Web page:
Thursday, December 15, 2011

Estate Planning For Women (And the Men Who Love Them)

A fellow attorney (and award-winning journalist) Deborah Jacobs authored the book, “Estate Planning Smarts: A Practical, User-Friendly, Action-Oriented Guide”.  In her recent Forbes article titled “Estate Planning for Women (And the Men who Love Them)” she indicated the below question is a question every financially savvy woman should be able to answer. 

Question #4

Who would raise your children?

Few prospects are more wrenching than the possibility that young children will be orphaned. Often, parents put off writing a will because this particular thought is unbearable or couples cannot agree on a potential guardian. Some assume--incorrectly--that it is enough just to ask a relative or trusted friend to step in if the need arises.

But not formalizing the arrangements and doing some estate planning along the way could leave your children in a vacuum. For example, let's say you are a single or surviving parent--in this group too, women predominate. If you do not have a written document outlining your wishes, a court usually decides who will fill your shoes. A custody battle might erupt or, awful as it sounds, no one may want your children. And without financial planning, there may not be enough money for your child's support.

When choosing a guardian, people typically look first to relatives, starting with their own siblings--the child's aunts and uncles. A second choice for some people is their own parents, if they are young enough. Even if certain family members seem like obvious candidates, take into account all the factors involved. Key questions to ask: Am I comfortable with the individual's lifestyle and values? Would my child have to relocate? Can the prospective guardian incorporate my children into his or her household? If I have more than one child, would the guardian be able to keep them together? Does my child already have a relationship and a good rapport with the person?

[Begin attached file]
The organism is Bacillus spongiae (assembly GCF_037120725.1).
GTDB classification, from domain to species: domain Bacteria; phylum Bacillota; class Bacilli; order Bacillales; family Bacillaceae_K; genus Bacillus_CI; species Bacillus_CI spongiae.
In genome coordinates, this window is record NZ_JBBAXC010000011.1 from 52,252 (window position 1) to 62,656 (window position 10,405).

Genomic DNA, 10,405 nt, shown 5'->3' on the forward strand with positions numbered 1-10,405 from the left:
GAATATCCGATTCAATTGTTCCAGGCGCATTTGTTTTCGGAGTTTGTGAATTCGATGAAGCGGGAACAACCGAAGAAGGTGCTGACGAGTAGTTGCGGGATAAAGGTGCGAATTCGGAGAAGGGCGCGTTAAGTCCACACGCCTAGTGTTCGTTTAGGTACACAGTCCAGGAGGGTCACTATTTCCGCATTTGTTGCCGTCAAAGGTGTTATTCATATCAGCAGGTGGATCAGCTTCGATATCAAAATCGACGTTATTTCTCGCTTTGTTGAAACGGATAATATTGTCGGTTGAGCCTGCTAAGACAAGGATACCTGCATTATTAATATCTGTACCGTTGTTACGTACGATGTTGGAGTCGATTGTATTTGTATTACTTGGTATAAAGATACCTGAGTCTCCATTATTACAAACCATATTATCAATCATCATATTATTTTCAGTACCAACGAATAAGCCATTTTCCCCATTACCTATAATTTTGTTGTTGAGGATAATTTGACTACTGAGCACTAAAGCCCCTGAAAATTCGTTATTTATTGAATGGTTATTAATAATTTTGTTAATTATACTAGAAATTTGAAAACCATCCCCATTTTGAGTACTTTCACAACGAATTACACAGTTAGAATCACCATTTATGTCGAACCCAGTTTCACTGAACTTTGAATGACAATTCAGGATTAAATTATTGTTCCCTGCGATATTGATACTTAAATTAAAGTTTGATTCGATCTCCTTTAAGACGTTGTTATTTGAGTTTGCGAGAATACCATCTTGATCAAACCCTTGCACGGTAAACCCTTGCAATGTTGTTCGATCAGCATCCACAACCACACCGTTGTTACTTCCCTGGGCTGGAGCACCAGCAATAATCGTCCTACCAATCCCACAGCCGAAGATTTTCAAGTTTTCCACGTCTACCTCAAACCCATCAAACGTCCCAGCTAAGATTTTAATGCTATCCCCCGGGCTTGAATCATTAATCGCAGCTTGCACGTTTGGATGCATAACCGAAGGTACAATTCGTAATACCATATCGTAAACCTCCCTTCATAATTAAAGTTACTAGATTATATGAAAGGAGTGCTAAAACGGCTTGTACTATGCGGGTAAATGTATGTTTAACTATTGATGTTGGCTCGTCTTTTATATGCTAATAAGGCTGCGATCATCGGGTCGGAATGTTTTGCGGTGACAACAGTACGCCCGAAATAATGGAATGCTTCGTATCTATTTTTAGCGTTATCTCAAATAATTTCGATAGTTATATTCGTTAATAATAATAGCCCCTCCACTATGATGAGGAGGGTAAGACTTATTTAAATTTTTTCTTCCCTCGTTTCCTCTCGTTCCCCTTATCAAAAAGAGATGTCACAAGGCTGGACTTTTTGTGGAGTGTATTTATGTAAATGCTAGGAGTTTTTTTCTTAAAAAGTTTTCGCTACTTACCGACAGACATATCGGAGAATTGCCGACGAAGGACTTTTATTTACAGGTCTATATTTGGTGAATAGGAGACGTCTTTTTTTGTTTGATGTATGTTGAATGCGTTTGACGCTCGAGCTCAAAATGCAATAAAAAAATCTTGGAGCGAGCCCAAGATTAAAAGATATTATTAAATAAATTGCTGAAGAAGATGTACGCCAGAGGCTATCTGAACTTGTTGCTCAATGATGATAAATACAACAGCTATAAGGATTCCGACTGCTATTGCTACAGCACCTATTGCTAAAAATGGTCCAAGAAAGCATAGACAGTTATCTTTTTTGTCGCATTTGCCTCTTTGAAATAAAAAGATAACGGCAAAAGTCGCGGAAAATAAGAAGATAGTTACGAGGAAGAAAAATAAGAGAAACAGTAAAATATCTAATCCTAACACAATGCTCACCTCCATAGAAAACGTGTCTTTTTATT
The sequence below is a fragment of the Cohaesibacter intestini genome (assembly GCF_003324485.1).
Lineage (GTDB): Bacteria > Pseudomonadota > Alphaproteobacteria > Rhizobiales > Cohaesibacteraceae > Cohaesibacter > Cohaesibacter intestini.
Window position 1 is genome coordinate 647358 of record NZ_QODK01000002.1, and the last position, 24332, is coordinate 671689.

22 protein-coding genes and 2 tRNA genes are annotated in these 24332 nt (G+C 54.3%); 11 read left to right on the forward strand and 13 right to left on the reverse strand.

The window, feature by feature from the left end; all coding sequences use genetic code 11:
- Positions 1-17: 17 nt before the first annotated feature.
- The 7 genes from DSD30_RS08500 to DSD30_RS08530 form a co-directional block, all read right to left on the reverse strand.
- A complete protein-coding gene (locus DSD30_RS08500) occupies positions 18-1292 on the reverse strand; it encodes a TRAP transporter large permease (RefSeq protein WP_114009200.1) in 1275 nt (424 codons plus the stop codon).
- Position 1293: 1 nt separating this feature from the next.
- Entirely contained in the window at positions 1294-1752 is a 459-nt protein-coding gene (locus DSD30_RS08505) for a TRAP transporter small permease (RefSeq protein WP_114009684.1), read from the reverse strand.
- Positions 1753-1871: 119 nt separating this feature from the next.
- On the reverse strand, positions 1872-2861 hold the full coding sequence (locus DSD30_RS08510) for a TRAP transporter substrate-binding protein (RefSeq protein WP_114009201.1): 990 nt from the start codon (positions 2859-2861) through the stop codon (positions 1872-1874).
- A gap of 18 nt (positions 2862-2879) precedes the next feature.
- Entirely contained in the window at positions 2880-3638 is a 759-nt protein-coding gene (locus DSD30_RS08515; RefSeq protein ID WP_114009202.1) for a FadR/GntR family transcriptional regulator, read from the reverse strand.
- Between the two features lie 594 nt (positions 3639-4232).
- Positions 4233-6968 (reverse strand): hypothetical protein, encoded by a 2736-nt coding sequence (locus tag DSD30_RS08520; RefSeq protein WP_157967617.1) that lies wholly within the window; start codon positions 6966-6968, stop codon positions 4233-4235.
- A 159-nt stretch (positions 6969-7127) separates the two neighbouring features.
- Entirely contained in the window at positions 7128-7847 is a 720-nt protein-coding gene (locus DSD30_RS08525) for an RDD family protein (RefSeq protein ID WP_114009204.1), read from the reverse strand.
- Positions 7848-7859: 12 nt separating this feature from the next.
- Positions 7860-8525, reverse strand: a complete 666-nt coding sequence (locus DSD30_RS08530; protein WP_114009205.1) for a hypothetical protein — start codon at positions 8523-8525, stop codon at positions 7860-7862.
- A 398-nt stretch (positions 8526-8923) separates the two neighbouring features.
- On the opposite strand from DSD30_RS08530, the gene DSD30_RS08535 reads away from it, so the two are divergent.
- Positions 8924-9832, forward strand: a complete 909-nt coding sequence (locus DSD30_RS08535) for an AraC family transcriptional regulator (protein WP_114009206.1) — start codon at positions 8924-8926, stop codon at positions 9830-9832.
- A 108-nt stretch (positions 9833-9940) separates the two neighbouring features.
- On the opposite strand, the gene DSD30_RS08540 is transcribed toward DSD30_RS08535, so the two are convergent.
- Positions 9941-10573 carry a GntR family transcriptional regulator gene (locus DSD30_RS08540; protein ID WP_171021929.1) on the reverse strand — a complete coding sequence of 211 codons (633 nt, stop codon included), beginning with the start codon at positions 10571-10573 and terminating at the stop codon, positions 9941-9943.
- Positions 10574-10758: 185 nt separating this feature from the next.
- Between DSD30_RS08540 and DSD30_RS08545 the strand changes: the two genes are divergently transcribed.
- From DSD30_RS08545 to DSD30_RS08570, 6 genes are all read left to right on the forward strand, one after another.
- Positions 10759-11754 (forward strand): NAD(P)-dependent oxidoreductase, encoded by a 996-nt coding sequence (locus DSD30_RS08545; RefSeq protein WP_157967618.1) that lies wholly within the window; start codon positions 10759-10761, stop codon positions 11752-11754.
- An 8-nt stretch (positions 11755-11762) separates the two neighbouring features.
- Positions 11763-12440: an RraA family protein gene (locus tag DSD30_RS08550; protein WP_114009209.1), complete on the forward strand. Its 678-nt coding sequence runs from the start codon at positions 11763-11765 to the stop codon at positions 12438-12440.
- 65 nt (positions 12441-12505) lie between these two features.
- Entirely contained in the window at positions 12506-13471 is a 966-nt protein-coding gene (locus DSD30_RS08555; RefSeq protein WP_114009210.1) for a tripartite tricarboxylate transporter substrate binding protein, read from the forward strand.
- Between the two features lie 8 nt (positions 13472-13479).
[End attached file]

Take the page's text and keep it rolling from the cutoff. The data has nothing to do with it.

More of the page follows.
Here too, you can build in checks and balances--by putting a different person in charge of the money you leave for your child's support. You can name a guardian for the funds, or put them into a trust and designate a trustee to spend the money on your child's behalf. While financial guardianships are a matter of state law and require court supervision in some states, trusts are a private matter. A trust also gives you much more say over how the money is spent.

Questions like this one can often trigger even more questions in your mind.  Please accept my invitation to schedule a meeting where we can discuss this topic and others that might be relevant to your estate planning.  Give my office a call to set a meeting.


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